Most hostels now have websites and the hostel organizations provide locator maps. They all offer the convenience of advance reservations. Even though we were traveling early in the season in May, we took advantage of that in the two SYHA hostels, mainly to secure a private room. In the busier seasons it would be wise to book ahead. Where we stayed, dorm beds started around $20, private rooms ranged from $40 to $67 for starting prices. And vital for cyclists, each of the hostels provided secure storage overnight for our bikes. We had no need for the sleeping bags that we brought; linens and blankets were provided.
Yes, times have changed – for the better. Hostels were a big step up from camping and far more interesting than blasé motel rooms. We may no longer be youth, but next time we cycle abroad we will definitely be staying in hostels.
Molly Brewer Hoeg is a freelance writer living in Duluth, Minnesota. She is currently writing a book titled America at 12 Miles an Hour about her experiences bike touring with her husband. You can also read more of her work on her website, Superior Footprints. Her husband Rich is a photographer and birder. His work can be found here.Tweet Print
Words by Jeffrey Stern
As our population grows, it becomes increasingly clear that alternative modes of transportation are the way of the future – what better way to travel than by combining two of the best ways to get out of your car, slow down and see the relatively close world around you in one trip?
Whether you are going for a long weekend or just an out and back in one day, multimodal travel is becoming a huge hit amongst a wide demographic of cyclists. Touring is fun, but can require huge time commitments for longer trips. With nearly 150,000 miles of train tracks covering the lower 48, the options are endless no matter where you live or how far you want to go. The best part is that if you plan properly and keep yourself within a couple hours distance from the nearest train or metro line, home is never more than a peaceful ride aboard a railcar away.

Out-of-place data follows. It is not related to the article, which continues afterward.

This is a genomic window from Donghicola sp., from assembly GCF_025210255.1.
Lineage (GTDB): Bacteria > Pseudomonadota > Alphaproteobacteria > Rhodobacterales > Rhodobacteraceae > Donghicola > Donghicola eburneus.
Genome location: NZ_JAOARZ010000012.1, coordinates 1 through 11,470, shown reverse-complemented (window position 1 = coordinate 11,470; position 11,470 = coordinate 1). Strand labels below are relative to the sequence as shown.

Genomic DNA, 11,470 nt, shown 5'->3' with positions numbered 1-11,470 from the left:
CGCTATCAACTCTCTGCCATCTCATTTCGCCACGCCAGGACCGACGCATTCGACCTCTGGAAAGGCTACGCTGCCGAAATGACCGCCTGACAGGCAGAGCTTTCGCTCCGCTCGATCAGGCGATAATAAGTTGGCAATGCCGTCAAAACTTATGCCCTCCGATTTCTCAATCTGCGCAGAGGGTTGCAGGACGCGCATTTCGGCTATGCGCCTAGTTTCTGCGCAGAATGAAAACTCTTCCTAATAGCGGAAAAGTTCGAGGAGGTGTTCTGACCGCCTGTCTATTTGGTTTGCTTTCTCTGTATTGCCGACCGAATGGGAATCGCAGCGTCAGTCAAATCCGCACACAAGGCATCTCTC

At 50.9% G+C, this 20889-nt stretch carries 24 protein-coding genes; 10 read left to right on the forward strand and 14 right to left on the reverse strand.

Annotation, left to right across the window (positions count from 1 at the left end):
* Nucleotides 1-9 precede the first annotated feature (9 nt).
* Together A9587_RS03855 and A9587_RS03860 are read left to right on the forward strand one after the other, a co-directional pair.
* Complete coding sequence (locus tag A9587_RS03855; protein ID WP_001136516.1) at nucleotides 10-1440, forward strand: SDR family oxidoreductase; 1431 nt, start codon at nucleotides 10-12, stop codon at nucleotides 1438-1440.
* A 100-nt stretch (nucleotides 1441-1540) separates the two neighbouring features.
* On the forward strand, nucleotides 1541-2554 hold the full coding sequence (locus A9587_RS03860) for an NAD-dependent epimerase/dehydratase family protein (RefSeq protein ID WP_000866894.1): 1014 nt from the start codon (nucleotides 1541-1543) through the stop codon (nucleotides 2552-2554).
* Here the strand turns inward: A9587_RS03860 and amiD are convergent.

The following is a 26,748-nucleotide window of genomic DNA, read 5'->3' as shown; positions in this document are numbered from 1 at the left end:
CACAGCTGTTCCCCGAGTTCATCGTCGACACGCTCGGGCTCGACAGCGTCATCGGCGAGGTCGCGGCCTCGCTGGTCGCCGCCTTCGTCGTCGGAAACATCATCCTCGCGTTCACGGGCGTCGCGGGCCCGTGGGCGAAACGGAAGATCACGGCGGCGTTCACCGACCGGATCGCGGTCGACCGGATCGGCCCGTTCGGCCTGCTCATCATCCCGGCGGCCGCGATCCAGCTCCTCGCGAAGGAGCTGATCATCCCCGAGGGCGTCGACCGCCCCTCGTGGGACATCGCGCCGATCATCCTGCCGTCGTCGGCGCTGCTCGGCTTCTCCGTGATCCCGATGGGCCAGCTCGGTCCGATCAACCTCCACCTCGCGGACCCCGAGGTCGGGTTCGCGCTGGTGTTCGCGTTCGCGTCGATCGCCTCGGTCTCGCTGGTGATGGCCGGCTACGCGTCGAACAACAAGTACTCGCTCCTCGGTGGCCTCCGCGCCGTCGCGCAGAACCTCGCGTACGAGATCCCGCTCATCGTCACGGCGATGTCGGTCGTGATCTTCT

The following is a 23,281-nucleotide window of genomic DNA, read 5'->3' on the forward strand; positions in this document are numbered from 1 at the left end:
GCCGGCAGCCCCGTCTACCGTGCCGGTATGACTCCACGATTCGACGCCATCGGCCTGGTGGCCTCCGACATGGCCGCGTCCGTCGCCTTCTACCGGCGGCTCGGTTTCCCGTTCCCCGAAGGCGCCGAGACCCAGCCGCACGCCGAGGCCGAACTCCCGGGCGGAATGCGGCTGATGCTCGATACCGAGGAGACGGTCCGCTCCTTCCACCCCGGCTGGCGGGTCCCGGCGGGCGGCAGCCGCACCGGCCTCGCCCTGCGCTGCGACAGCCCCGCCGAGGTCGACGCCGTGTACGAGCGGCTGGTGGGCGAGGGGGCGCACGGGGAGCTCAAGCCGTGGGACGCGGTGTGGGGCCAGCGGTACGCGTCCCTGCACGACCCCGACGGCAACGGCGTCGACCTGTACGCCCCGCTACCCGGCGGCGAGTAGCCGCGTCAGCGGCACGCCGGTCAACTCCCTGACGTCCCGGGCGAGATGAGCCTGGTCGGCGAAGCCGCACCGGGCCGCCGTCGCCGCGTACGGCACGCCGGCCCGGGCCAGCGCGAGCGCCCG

Another perk of this type of travel is you can switch up the order; instead of riding away from home, you could take the train to a specified stop and distance, then point your compass in the direction of home and pedal away.
If cycling first and taking the train home, I’d recommend bringing a couple items that can make your trip back more pleasurable.
A frame, handlebar, small backpack or larger seat bag are normally plenty for a day or even two. There are a few essentials you should bring along for your journey to increase your comfort when out of the saddle. Beyond the essentials to get you through any type of mechanical issue, a light pair of shorts (or even athletic pants), sandals and a comfortable shirt should make your journey on the train home exponentially more enjoyable.
Some my best thinking occurs when pedaling away into the distance, so I’ve often found a small book or pad for jotting down notes, anecdotes or thoughts is a great compliment to slower paced journeys like these.
Another element that can make these trips even more dynamic is inviting a friend or two! It’s amazing the connection you can build with others when exploring new areas and traveling in different ways. The ability to share experiences with friends, family and other bike lovers can only enhance the overall success of the trip. If you first trip is a success that you and your friends can’t stop talking about, the likelihood of planning round two is increased.
Most small hotels carry the essential toiletries and you can wash your kit overnight in the sink, so before you know it, you’ll be planning a two-day multimodal adventure – the freedom you’ll feel away from all your ‘things’ at home will be worth it’s weight in gold and have you gleaming from ear to ear. The best part, is there is little to no planning required and any type of bike setup can work. There is no need to go out and spend hundreds of dollars on touring gear and the likes.
The only thing holding you back is your imagination with the trips. Well, I suppose your fitness too. But that will build as your venture to further and further stops along the railways. Imagine all the adventures you’ll have and stories you’ll have to tell!
What about you? Have you ever been on a bike trip that involved the train? What was your experience? Do you have helpful tips for anyone who would like to try it? Tell us in the comments!
Editor’s Note: Different trains and locations have different rules for taking your bike onboard. Research your particular area and train line before making bike trip plans. You can find information on bringing your bike onboard on the Amtrak website.